2. Intelligence-led decision making. Access to data and analytics has advanced significantly and continues to grow at pace across the NHS. From identifying priorities using population health management and risk stratification, through to modelling new pathways and monitoring impact via dashboards and other interactive tools, effective use of data provides the evidence to underpin a case for change, target resources efficiently and evaluate the impact of new initiatives. Integrated planning requires a single source of truth that gives system partners a transparent view of priorities, opportunities and impact to support decision-making at both a strategic and operational level. This intelligence has to be coupled with an understanding of the benefits and impact that need to be delivered as a result of the interventions, creating an integrated measurement approach describing triple value and social value impact.

3. Connected outcomes and drivers of change. The most effective dynamic plans are those that connect the drivers of change to the outcomes being sought and consider this from a whole system perspective. In implementing a new pathway, for example, considerations should include the impact on wider services, such as A&E, diagnostics, outpatients and primary care and the equity of access and outcome for the population concerned. What skills and resources will be needed – both in effecting the change and in altering how this may impact wider teams? Will this impact how a system’s workforce or estate is used, or the budget required? Are the right supply chains in place? This level of detailed impact assessment enables system leaders to fully understand, plan and implement the necessary activities to achieve the intended outcomes.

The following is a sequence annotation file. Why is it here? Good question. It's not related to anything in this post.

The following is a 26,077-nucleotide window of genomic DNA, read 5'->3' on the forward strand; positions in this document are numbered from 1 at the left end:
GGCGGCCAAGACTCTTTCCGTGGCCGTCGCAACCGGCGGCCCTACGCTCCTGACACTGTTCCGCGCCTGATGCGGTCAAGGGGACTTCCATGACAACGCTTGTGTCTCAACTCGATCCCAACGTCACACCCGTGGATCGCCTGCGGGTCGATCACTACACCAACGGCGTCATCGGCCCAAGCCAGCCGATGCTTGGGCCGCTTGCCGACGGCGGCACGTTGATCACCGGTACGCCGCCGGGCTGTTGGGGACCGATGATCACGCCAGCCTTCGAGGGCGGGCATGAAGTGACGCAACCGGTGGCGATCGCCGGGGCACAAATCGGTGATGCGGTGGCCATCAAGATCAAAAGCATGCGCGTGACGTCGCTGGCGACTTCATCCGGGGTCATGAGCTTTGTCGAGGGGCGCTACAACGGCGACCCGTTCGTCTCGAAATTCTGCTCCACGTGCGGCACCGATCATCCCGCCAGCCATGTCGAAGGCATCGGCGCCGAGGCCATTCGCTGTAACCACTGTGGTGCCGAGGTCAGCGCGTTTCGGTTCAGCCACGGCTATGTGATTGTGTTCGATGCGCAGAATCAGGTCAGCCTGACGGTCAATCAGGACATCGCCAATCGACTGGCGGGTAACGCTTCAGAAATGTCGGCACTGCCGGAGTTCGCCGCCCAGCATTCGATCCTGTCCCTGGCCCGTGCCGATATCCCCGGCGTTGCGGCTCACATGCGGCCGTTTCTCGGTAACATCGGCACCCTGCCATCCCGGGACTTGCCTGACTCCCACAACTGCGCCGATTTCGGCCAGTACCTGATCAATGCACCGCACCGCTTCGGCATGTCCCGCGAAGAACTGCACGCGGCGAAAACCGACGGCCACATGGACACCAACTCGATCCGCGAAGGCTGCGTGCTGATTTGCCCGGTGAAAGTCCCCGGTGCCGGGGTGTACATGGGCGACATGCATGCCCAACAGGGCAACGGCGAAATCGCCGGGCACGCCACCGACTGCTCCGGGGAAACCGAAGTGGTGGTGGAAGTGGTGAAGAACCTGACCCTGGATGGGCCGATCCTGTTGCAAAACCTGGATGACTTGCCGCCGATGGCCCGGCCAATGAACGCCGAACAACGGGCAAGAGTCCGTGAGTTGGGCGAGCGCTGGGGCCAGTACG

4. Effective engagement. Clinical engagement is essential in gaining a realistic understanding of the impact of activities – existing and new – and the opportunities for improvement. In delivering more integrated working, we need to build in joined-up, multidisciplinary engagement to fully understand some of the potential opportunities and barriers that need to be addressed. Alongside patient engagement, this input can inform the drivers for change, leading to more resilient plans. Moreover, ensuring staff and patients feel heard and appropriately engaged and supported through change can improve both staff retention and patient experience.

5. Clear, integrated governance. Underpinning strategic and operational plans should be clearly defined, multidisciplinary, connected governance to enable effective decision-making at every level across the system. ICSs need to work at scale and at pace, able to make confident decisions without unnecessary bureaucracy. There is a balance to strike, of course, and appropriate safeguards must be in place, but if we are to deliver change by drawing together multi-disciplinary teams to work on joint projects across system partners, the governance and risk management needs to be equally integrated and clear.

Systems are facing similar challenges across the country. Although each place and system will have its own characteristics, there is much we can learn from each other. Drawing on best practice, building networks, such as the Integrated Resource Planning Network, and sharing both successes and failures will help the NHS fast-track improvements and eliminate unnecessary duplication.

By developing integrated plans that connect the strategic with the operational, incorporating clear governance and evaluation, systems can not only achieve more using their collective resources, but also encourage more effective information sharing across England to support the NHS’s national priorities.


Alison Tonge is Executive Director of Strategy and Innovation at NHS Arden & GEM